WASHINGTON The Bush administration does not support a major, mining reform bill set to go to the House floor today as Congress comes back to start the second session of the 110th Congress.
Although U.S. Rep. George Miller, D-Calif., introduced the bill before the August 2007 accident at the Crandall Canyon Mine in Huntington, Emery County, that trapped six miners and killed three rescuers, Miller and the bill's supporters said the tragedy proved that the industry needs more safety improvements.
The Supplemental Mine Improvement and New Emergency Response Act, known as the S-MINER bill, follows on reforms passed in 2006.
The House Education and Labor Committee, of which Miller is chairman, passed the bill in November. The bill creates an ombudsman position at the Mine Safety and Health Administration for miners and families to have an "expert, independent, confidential outlet for reporting safety concerns," Miller has said.
The bill also creates a full-time position for someone to handle communications with the media and families after an accident, among other technical provisions.
But in a "Statement of Administration Policy" released by the White House, the administration said Bush's senior aides would recommend he veto the bill because "it would place in jeopardy meaningful achievements and efforts currently under way" as part of the 2006 Miner Act and other provisions passed in the spending bill late last year.
Miller said the administration's "total failure to work aggressively to keep miners safe on the job" has forced Congress to work on additional improvements.
"The administration has weakened or rolled back a number of existing mine safety regulations," Miller said. "And now, the White House is offering a series of completely baseless excuses to explain its decision to threaten a veto of this urgently needed legislation. President Bush should stop playing politics with people's lives and work with Congress to enact mine safety reforms that were left unaddressed by the Miner Act of 2006."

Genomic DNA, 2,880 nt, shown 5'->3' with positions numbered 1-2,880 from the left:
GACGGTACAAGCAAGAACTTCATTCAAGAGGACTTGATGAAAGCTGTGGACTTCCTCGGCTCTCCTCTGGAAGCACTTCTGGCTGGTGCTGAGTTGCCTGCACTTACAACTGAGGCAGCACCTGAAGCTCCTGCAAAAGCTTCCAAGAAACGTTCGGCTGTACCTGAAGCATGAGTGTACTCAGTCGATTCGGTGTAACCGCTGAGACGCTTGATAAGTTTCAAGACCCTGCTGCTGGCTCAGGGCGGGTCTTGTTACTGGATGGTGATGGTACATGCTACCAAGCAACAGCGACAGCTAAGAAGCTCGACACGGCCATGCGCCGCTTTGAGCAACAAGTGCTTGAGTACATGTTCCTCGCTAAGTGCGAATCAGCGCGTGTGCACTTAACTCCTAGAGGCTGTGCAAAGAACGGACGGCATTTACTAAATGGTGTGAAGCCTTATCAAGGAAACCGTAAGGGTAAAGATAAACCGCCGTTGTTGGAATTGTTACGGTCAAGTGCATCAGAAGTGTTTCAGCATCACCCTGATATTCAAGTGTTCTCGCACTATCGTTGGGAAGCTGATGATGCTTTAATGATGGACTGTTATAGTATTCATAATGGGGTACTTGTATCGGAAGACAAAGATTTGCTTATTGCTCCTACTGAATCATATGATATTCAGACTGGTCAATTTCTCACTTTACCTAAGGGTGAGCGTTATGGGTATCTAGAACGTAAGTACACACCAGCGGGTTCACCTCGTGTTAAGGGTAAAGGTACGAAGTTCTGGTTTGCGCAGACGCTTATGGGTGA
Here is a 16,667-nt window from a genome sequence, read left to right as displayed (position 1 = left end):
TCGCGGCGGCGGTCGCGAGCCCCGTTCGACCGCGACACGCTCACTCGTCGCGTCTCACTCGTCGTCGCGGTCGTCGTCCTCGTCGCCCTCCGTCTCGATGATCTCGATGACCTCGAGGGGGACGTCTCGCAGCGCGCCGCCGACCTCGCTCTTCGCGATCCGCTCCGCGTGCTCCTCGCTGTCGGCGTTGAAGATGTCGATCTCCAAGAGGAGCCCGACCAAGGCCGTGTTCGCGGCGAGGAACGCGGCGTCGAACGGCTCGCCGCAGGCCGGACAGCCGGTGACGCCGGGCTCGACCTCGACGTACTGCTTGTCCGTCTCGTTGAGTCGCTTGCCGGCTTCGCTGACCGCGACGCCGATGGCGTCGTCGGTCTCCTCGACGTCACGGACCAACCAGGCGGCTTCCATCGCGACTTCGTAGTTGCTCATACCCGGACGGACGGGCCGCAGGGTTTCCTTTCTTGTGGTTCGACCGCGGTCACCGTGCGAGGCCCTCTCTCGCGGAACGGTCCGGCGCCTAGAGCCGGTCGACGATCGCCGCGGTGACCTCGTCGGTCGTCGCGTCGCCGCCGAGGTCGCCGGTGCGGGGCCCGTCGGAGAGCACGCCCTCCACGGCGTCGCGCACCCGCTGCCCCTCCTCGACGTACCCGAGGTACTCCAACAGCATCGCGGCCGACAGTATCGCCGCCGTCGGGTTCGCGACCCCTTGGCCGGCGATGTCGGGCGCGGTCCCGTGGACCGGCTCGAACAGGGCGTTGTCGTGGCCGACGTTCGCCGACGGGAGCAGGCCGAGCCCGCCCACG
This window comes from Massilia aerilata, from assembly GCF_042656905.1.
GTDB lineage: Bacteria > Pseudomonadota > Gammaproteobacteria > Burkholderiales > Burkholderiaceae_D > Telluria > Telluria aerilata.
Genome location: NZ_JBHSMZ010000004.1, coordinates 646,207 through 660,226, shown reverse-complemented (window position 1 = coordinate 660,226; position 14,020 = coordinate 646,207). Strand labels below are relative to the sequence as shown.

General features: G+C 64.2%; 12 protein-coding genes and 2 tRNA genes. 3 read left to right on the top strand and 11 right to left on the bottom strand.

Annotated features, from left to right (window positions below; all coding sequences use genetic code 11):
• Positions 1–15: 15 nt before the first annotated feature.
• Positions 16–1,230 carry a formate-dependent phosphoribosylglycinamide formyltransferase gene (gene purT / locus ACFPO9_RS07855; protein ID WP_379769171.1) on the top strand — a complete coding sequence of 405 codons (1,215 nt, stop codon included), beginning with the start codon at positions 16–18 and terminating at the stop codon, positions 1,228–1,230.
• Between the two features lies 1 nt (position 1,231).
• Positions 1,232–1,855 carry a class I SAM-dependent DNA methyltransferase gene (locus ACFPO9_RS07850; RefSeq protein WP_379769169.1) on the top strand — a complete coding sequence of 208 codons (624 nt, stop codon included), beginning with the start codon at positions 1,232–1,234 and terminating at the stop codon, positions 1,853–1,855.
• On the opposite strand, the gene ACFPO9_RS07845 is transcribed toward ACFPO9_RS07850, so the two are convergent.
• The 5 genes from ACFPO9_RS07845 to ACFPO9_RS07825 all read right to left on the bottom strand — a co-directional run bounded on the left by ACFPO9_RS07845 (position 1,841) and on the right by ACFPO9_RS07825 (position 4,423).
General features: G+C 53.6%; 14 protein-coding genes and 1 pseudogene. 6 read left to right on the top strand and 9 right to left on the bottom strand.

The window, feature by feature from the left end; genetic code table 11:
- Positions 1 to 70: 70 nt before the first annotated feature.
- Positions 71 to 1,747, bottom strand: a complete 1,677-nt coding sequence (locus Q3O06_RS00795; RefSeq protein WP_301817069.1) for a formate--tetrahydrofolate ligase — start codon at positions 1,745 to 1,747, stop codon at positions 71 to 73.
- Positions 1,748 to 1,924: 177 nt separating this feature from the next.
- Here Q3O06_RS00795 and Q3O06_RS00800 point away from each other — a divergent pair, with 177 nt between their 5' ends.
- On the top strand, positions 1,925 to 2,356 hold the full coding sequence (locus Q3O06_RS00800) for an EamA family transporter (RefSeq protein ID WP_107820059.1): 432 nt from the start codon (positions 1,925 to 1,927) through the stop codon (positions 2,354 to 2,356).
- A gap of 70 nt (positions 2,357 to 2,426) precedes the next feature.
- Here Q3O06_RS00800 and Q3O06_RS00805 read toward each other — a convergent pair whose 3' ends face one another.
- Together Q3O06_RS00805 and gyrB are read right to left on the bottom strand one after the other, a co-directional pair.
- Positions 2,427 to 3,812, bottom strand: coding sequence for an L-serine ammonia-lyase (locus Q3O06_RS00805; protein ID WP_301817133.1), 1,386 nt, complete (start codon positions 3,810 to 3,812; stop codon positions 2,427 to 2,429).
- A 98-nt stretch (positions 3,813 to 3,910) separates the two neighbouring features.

The White House took issue with proposed new regulations on mine seals, pointing to a new Emergency Temporary Standard on mine seals that was issued in May 2007 and a final regulation that will be issued next month.
The White House also said the pending bill could weaken current regulations by requiring a mine operator to contact MSHA within 15 minutes of a serious accident by creating a two-tiered notification system of 15 minutes or one hour depending on the severity of the incident.
Rep. Rob Bishop, R-Utah, who sits on the committee, voted against the bill, saying the 2006 law has not had a chance to be fully implemented, so it is too early to pass additional provisions.
But family members of those trapped and killed in the Crandall Canyon mine sent a letter to Miller on Monday thanking him for the bill and urging other members to support it."We asked for change to assure that our government, through MSHA, is really enforcing safety in the mining industry and not turning a blind eye to dangerous mining practices ... ," the family members wrote. "The bill will also improve the way families are treated after a disaster occurs. No family dealing with a mine disaster should be treated poorly, like we feel we were."